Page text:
Relic or thrill ride? Up a mountain in a Mercedes-Benz G-Class

After nearly 40 years, you’d think that Mercedes-Benz would run out of tricks for its G-Class. After all, the company’s box-on-wheels doesn’t look much different today than it did back in 1979, when it first hit the road as a go anywhere, do anything four-by-four. 

But the hits keep coming: You will soon be able to buy a G-Wagen, as it’s known to its fans, with a lift kit and military-grade portal axles installed at the factory. And that’s if you missed out on the bonkers 6x6 that, as its name implies, routed 560-plus horsepower from a hand-built AMG engine to six wheels. And just last year, the factory shoehorned a V-12 under the G’s hood to create the G65 AMG.

At this point, we’re waiting for a convertible dually G-Wagen powered by a V-16.

Factory visit

If anything, the G-Class is in the midst of a renaissance, and its Graz, Austria, assembly plant is bursting at the seams.

We traveled to Graz, where the G-Wagen (that’s short for Geländewagen, or “cross country vehicle”) has been largely hand built since 1979, to find out why about 300 people per month in the United States plop down a minimum of $125,000 to experience this distinctly outdated vehicle.

In Graz, the G-Class is assembled on its own production line. In contrast to other vehicle assembly plants, Graz is a relic from the past. Robots are rare and nearly every weld is done by hand. You get the impression that the workers welding the buff G-Wagen together are artisans justifiably proud of the work. The plant isn’t part of Mercedes’ network of factories but is instead run by Magna Steyr, a Canadian firm that also builds some Minis under contract on a decidedly more modern assembly line.

The G-Wagen has called this place home for nearly 40 years, but don’t think of Graz as a factory town that revolves around this boxy SUV. Spotting one on the city’s picturesque cobblestone streets is rare; for the most part, the driving landscape looks like any other medium-size European city.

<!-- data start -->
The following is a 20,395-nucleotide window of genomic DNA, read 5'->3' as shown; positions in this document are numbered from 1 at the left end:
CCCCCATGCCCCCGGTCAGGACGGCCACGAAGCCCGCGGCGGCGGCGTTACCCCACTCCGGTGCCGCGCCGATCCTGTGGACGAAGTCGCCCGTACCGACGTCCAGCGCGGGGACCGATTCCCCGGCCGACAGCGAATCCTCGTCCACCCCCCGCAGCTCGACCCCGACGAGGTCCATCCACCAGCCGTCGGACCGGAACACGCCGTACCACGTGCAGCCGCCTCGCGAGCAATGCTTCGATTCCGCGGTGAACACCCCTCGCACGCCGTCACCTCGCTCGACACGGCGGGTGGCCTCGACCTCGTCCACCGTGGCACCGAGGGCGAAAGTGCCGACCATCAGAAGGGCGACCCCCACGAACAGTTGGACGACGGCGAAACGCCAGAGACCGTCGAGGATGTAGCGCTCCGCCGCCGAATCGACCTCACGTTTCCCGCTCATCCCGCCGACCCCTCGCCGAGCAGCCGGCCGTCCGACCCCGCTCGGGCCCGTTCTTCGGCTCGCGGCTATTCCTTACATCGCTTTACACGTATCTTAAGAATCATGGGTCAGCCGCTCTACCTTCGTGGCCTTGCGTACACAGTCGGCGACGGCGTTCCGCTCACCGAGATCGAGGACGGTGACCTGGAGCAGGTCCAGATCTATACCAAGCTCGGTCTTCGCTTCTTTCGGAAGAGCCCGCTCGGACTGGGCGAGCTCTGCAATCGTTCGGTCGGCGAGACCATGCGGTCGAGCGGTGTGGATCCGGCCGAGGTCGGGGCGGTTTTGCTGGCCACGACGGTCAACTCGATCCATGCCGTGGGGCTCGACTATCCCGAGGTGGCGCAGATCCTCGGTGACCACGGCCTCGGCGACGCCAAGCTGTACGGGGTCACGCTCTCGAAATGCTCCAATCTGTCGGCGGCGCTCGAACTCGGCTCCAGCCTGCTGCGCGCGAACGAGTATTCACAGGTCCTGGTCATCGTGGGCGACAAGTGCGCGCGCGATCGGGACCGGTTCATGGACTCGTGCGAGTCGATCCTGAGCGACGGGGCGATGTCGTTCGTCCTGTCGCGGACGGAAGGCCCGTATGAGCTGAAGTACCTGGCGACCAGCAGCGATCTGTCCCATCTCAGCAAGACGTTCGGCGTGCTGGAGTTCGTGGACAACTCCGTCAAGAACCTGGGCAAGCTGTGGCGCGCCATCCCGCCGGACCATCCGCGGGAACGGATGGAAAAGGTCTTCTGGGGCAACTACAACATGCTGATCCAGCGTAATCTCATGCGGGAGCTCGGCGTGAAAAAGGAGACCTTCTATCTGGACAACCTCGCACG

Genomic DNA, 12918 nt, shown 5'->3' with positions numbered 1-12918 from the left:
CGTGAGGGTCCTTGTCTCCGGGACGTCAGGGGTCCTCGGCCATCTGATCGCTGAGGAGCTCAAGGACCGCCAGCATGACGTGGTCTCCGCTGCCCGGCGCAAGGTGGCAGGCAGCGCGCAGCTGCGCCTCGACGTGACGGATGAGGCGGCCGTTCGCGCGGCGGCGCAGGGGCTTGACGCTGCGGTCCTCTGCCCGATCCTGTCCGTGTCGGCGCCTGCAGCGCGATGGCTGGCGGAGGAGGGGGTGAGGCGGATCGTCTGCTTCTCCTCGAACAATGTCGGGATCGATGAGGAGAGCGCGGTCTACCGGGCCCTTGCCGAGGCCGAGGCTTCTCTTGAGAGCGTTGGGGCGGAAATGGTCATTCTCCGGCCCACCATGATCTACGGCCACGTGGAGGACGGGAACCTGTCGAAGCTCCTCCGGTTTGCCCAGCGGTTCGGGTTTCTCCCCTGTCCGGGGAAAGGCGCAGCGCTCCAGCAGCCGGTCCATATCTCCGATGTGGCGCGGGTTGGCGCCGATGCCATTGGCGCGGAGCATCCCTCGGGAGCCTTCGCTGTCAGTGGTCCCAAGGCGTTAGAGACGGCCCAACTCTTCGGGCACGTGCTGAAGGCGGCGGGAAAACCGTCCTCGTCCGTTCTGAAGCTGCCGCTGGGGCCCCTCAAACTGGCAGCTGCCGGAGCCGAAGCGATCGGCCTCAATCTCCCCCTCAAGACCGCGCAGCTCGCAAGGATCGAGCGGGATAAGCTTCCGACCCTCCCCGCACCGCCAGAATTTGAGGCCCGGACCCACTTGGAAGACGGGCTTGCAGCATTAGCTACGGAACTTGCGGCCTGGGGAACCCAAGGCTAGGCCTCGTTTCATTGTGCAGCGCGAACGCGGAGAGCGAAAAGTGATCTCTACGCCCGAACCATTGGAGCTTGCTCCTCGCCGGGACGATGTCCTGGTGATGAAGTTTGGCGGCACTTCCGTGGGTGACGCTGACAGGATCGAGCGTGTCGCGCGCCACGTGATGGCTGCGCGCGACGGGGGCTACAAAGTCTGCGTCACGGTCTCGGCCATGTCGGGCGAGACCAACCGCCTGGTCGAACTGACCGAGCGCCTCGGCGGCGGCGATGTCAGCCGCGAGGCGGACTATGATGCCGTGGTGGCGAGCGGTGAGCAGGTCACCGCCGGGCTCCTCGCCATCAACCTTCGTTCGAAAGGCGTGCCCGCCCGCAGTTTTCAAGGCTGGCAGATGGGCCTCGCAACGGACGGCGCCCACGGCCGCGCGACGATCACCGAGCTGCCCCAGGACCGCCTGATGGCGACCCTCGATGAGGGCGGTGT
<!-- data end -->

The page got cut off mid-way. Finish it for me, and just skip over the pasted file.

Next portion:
Pounding skid plates 

It’s at Schöckl Mountain, which looms in the distance about 45 minutes from Graz, where Magna Steyr has built a punishing test course that climbs to the summit. Schöckl, engineers told us, is the spiritual home of the G-Wagen. It’s where this big SUV was originally torture tested. It's such an important part of the G's heritage that Mercedes calls the portable metal grates it uses to show off the G's tenacity in rather less mountainous locales "Iron Schöckls."

That's German-Austrian humor for you.

It’s not that the road itself is actually all that challenging, it’s that Mercedes and Magna engineers see a spirited sprint to the top, over sharp limestone rocks, as an essential part of the G’s brand identity. The route is a skid plate-pounding race, something that one seasoned driver told us only takes him about 9 minutes. It took us double that amount of time, and we can’t imagine shaving more than a few seconds off without turning our stomachs into blenders.

Our group set off in a caravan of G-Wagens emblazoned with “G-Class Experience” stickers. The G-Class Experience isn’t a program open to the public, or even to paying customers. Instead, it is reserved for VIPs. Think the kind of people who plunked down $800,000-plus on a 6x6, or perhaps have a couple of AMG GTs and want to augment their Dubai-based fleet with something nicely suited to dune bashing.

The G-Wagen itself is perhaps best experienced in its most pure form: The G550, which utilizes a twin-turbo 4.0-liter V-8 under its hood. Sure, there’s something to be said about how AMG has worked its magic to make the G63 and G65 ferociously fast and gratifyingly grippy, but any discussion of the merits of those models inevitably ends with an explanation of “for what it is, it’s amazing what it can do.”

The G550 only accounts for a slice of American market sales, but it’s the closest relative to the military-spec models we watched roll down the assembly line in Graz in between G63s lined with buttery soft leather and carbon fiber trim.

It’s the G550 that has a decent sidewall and enough suspension travel to make the most of its off-road ability. Every G built today has three differential locks—front, center, and rear. And they’re numbered 1, 2, 3, so that owners don’t inadvertently only lock the front. Activated, they can transfer power to just a single wheel and it is this trio that will help you ascend a mountain at speeds heretofore known only to stunt drivers filming the next 007 flick.

But, you say, the Jeep Wrangler Rubicon offers three differential locks for about a quarter of the G’s price. And it does. And it would, presumably, clamber up to Schöckl's summit similarly unscathed. The Jeep is far less refined—but the $90,000 price difference will buy enough Bose noise-canceling headphones that you can throw out a pair after each ride. 

One doesn’t wind up in a G-Wagen because it’s a rational decision, but consumers have proven over and over that logic isn’t usually part of the equation when we’re buying vehicles. 

For that, we salute the G-Class, which courts those attracted to absurdity like nothing else.